Guitar Confession
The first touches I made were on the Italian 
guitar of my sister. It was in my second year of secondary school. About the time than that also boys grow to an understanding that the world is larger than their dreams. A frightening awareness that has to be captured in a frame of beautiful freedom and the reach for some skills of expression. For me, at the time, learning to play the guitar was one of the ways to fulfill these needs.
With the few savings I had, I bought a second-, second- or even more second- hand electric guitar, trusting that the old radio I used as an amplifier to my own built record-player, would carry these tunes too. At a whispering level it did, a fact that was welcomed by all the family but me.        
So soon I traded this guitar for another self-made one that was as well an acoustic- as an electric guitar. The man who sold me this guitar gave me also a few lessons, a birthday gift from my parents. However, this man being a trumpet player, perhaps but a sales-man certainly, soon reached the end of his knowledge of how to play the guitar. So than all the rest I learned myself, mainly according to the songs of those days.
Both guitars, the Italian one of my sister who stopped playing it, and my own that I rebuilt and changed its colour from madder deep red into zinc white, had to my taste a too limited expression reach. For buying a 'real' guitar that would suit my needs and wants better, I definitely lacked the money. So in my summer holidays I disobeyed my family and took for a month a job as a street cleaner, also definitely a forming experience, but that is another story. With the money earned I bought a very nice Japanese guitar. I trusted the Japanese as instrument builders having a tradition of their own in string music. They also tried to conquer the Western market, I knew. So the offer was, as hoped, an extreme good guitar for a relatively small price. A match I only could afford on the very last day of my summer job.
I use phosphor bronze snares on it. It sounds simply beautiful. I  have never regretted buying this six stringed 'Emperador', neither the effort that enabled me to do so.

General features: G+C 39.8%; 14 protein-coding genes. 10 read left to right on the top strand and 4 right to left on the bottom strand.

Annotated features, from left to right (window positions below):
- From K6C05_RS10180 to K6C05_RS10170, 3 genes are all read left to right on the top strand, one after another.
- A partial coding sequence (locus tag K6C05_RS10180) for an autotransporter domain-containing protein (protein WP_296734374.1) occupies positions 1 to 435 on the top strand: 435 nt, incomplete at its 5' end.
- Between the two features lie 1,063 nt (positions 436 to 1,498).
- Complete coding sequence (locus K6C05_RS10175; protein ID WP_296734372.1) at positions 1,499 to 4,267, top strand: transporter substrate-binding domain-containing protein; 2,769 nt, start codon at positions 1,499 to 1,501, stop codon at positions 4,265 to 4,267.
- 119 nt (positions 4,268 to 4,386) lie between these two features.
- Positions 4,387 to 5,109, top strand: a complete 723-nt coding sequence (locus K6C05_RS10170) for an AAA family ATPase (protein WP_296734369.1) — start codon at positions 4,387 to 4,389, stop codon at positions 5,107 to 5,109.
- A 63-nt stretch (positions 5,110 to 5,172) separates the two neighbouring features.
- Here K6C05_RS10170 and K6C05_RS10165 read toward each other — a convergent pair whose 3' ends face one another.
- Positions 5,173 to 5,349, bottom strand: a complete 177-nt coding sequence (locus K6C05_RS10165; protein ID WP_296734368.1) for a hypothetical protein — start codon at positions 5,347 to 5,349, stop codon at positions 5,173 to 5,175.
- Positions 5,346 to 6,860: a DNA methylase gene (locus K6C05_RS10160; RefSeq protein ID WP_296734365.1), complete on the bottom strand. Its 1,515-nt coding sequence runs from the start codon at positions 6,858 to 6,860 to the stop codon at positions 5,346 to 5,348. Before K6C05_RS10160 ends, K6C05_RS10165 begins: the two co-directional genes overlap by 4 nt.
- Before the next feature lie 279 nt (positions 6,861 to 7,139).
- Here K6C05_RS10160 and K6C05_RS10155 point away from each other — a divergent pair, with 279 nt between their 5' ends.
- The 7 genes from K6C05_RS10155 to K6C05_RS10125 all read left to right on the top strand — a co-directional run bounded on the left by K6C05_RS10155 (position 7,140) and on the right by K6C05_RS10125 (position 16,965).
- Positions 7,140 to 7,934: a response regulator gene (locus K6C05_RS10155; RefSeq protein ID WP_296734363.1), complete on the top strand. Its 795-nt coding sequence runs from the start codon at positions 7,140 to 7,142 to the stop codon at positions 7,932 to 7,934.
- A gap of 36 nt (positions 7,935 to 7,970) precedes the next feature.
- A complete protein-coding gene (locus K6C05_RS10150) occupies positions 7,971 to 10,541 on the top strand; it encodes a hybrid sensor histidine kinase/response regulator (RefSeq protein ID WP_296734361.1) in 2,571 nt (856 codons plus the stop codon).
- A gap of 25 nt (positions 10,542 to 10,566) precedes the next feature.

Herbert ten Thij, oil - painting. 
On a Saturday morning in my first year as a student I strolled a little earlier than needed for an appointment with a friend on the Oude Gracht (Old Canal Street) in Utrecht. My purpose was to visit first a little music shop that was only open on Saturdays. I had the habit that time to listen to twelve stringed guitars where ever I encountered them. Most of the time the guitars offered were very disappointing, mainly because they were not really built as twelve stringed instruments, but as  common six stringed ones only  poorly adjusted. Also this time I handed back the last of the three displayed guitars I tried with a dark look of dissatisfaction on my face. The shop owner who had listened to my playing with some interest, stopped me when I was about to leave the shop. He had another guitar that had a little damage from its shipment, but that  nevertheless could be of my interest. I must admit that I did not have much expectations, believing more his selling intentions than other plausible motives. He went for this guitar to his storage space in the cellar of the house. I waited and waited. When he got back I immediately recognized he carried a Japanese made instrument. All the waiting was forgotten instantly. And it sounded nice. And it ringed clear. And it wept so gently. All as probably voices of angels would be. At last I found a real twelve stringed guitar ! Because it was damaged - only a few scratches on the back and a glue-able crack in the bottom side - its price could be managed. Later I learned that I acquired a top instrument for only a fraction of its worth. Sometimes you have to be lucky, it seems. But that is perhaps of little interest here. I have put silver strings on it to complete its sound even more pleasantly. It is always a joy to play this guitar. Fate or fortune, I am grateful anyway.
Nice stories have to end sadly, they say, as life so often does. I don't know. I am only angry about the loss of those vast seas of time I once could sail on and that I enjoyed so much. Nowadays too many obligations take my daylight hours. As a result also my guitars mostly hang on the wall of my study. The dark sound holes in them seem as pharaoh's mouths waiting silently for their soul to return. So they shortly speak history now most of the time. Someday perhaps -hopefully than- they will sing again more often as they once used to do, playing their part to make time sound and share it with me at the same time too.
Here after you may find three more pages. They are about illustrations and compositions. First you hear one piece and you will see one half of a white fox in the light. Next you will hear the second piece and you will see another half of the same white fox by the completing angle of light. Than you may enjoy the synthesis of both pieces and also the whole composition of the figure. Just click here or on the little white fox below and there you go.
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